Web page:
© The Financial Times Ltd 2016
FT and 'Financial Times' are trademarks of The Financial Times Ltd.
The Financial Times and its journalism are subject to a self-regulation regime under the FT Editorial Code of Practice.
May 28, 2014 3:47 pm
Ballet has its genres – cowboy, gothic, fairy-tale, pirate – but science fiction is not among them. The form tends to look to the past to describe the present. And it probes humanity not via political or social systems but intimately, within the circumference of the body.
But there is no reason why ballet could not swap the past for the future or why sci-fi could not replace macrocosmic with microcosmic. The rectilinear arms and the mind-boggling divisions of a single dancer into fast and slow zones in late Merce Cunningham point the way. So do such anatomical “enhancements” as Wayne McGregor’s squiggly torsos and hyperextended legs arcing 240 degrees, and hip-hop’s recent extreme double-jointedness. So I had high hopes for Benjamin Millepied’s Neverwhere (on a deliriously mixed programme with Balanchine and Robbins, until Sunday).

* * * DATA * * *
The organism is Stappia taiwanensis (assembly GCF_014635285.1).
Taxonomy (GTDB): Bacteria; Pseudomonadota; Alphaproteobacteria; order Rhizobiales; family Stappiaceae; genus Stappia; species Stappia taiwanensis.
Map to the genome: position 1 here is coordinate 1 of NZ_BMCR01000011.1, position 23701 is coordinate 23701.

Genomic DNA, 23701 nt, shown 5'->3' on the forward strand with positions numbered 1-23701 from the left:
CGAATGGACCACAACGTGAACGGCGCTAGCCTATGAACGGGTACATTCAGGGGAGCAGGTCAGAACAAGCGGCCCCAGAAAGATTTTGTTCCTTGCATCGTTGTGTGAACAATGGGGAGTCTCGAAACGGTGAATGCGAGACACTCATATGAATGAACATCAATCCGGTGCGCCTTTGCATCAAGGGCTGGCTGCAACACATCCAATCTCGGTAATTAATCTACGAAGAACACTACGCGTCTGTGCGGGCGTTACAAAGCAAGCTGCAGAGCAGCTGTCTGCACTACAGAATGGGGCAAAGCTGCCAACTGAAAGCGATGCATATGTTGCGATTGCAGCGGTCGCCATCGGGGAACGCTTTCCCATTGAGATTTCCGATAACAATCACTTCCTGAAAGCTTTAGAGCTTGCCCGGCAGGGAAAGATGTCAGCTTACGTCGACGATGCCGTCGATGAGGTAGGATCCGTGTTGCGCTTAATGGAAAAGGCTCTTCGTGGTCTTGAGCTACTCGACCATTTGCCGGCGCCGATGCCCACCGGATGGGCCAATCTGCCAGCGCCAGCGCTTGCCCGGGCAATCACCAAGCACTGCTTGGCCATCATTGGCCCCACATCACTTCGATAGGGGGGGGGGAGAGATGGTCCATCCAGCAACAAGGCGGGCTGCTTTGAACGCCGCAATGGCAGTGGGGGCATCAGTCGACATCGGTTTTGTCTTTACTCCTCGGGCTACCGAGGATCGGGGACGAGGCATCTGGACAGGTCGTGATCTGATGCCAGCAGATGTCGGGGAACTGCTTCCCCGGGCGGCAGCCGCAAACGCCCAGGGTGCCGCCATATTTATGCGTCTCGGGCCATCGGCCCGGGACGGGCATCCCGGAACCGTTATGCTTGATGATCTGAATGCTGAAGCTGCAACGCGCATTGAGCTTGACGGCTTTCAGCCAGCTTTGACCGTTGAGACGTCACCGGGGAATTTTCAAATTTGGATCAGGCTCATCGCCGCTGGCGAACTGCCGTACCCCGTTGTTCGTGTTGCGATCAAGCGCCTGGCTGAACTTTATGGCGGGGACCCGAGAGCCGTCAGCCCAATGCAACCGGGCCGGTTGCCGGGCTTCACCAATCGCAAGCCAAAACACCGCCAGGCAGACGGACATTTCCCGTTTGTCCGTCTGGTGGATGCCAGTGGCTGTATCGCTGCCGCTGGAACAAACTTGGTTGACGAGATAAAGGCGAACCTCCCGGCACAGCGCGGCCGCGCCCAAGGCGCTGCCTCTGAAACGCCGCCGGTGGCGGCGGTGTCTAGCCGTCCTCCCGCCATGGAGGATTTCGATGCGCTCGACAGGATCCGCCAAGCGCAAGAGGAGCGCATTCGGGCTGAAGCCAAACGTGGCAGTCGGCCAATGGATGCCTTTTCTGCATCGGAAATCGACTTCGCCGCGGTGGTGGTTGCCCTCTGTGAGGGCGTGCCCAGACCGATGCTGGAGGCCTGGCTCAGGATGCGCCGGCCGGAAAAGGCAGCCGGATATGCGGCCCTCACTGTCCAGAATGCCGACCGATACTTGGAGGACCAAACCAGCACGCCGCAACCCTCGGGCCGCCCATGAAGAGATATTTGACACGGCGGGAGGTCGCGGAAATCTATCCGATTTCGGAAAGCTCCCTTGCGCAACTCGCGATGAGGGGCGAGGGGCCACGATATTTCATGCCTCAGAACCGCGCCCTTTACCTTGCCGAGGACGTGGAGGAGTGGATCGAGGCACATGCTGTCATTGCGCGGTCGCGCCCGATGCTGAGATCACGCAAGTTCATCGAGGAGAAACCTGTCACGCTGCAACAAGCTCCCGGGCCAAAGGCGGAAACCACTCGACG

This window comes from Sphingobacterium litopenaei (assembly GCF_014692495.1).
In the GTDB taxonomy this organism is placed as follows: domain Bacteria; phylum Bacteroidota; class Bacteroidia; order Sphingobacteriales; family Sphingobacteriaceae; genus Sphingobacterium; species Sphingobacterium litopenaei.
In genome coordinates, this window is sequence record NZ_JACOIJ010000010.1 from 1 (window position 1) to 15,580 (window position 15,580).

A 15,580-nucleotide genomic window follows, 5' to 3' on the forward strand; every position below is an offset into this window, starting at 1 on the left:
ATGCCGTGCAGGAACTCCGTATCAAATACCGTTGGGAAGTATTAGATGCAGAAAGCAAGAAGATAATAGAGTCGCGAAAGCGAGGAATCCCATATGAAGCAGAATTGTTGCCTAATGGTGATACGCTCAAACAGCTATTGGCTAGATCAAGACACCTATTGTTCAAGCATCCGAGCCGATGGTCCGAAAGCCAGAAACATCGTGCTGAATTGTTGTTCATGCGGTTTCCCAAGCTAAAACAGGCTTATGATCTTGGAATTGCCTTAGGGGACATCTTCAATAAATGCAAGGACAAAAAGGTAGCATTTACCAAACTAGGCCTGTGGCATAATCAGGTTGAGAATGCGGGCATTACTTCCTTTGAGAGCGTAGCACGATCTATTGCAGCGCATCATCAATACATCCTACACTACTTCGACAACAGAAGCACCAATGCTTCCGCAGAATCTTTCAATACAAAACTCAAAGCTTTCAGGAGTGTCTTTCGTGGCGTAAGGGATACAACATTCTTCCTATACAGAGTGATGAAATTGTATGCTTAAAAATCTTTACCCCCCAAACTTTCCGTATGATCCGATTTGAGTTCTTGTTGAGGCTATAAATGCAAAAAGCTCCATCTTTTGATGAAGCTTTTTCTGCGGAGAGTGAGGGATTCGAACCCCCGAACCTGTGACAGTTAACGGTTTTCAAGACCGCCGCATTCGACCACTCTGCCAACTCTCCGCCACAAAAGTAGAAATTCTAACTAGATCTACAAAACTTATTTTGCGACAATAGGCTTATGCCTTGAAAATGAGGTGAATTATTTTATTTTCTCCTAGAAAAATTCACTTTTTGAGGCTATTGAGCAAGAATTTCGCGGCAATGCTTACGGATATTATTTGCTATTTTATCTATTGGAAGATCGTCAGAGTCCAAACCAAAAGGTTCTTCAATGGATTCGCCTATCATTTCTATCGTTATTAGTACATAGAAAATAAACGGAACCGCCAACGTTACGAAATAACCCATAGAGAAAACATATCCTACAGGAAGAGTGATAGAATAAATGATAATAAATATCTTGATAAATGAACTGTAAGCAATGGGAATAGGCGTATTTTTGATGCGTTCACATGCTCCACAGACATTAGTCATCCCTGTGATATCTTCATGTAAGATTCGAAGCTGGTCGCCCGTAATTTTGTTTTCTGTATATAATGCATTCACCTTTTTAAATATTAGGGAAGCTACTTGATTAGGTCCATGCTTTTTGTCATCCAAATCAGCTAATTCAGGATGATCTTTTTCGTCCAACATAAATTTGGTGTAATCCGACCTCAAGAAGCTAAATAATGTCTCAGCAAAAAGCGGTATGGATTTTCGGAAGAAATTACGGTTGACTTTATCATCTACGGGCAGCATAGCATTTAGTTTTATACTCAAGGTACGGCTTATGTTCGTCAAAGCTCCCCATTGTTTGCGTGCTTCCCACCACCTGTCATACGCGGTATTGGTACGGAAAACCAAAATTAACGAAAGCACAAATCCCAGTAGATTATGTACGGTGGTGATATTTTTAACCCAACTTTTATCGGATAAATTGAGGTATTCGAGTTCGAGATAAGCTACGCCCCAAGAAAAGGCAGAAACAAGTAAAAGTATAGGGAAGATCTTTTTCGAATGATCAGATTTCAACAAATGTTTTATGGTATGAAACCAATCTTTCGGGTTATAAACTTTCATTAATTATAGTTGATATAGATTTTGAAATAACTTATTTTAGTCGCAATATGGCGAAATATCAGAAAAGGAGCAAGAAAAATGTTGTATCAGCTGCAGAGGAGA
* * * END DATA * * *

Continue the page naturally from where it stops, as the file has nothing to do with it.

Dutch couturier Iris van Herpen set the perfect outlandish terms. Her black plastic get-ups for the six dancers threw light around the stage and emitted, on contact with floor or skin, the squelch of clingfilm being unpeeled from the roll. In a primal touch – sci-fi often travels full circle – the women’s pointes resembled hooves, their mini-dresses scalloped like tulips. Call it polyurethane pastoral.
Millepied began in a similar, primitive key. Standing in the round, the dancers touched palms like cult members before Mark Stanley’s pyramid of light. But variations on this huddle turned out to be the only motif to situate the piece beyond the neutrality of the stage. Indeed, despite a score by Nico Muhly made up of short, abrupt sections, Neverwhere proceeded as if by neoclassical manual: adagio pas de deux sandwiched between allegro group sections, all of it odourless. Certainly no fumes from the future wafted in.
Neverwhere may be more generic than most Millepied, but its promise and weaknesses are typical. On the one hand, the former New York City Ballet principal has shown strong experimental sympathies. On the other, he does not sufficiently trust them.
With his appointment as head of the Paris Opera Ballet taking effect this autumn, the question of Millepied’s taste – whether he favours the experimental, the conservative or the dull neverwhere in between – has acquired some urgency.
Meanwhile, the slot for first full-throttle sci-fi ballet remains open.
Copyright The Financial Times Limited 2016. You may share using our article tools.
Please don't cut articles from FT.com and redistribute by email or post to the web.